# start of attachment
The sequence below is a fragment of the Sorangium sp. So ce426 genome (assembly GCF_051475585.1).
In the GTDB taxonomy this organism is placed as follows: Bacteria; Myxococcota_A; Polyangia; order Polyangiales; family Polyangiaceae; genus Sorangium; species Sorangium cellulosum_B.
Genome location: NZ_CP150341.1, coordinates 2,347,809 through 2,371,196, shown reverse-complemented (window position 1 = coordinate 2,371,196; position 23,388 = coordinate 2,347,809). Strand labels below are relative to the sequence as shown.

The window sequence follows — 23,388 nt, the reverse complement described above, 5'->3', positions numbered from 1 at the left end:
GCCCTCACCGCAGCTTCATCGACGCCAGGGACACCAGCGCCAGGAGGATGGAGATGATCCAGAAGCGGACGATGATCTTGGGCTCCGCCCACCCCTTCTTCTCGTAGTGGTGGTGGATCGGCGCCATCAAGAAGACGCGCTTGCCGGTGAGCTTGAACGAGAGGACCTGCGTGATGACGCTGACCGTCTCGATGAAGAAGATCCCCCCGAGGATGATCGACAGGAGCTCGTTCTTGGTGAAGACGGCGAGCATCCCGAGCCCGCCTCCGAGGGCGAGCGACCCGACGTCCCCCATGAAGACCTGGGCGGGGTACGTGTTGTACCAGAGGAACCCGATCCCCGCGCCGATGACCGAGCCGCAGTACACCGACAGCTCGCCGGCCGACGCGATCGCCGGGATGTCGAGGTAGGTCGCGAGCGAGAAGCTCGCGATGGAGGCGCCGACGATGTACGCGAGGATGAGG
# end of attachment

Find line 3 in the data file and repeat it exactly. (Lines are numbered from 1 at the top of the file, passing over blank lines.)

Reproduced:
Genome location: NZ_CP150341.1, coordinates 2,347,809 through 2,371,196, shown reverse-complemented (window position 1 = coordinate 2,371,196; position 23,388 = coordinate 2,347,809). Strand labels below are relative to the sequence as shown.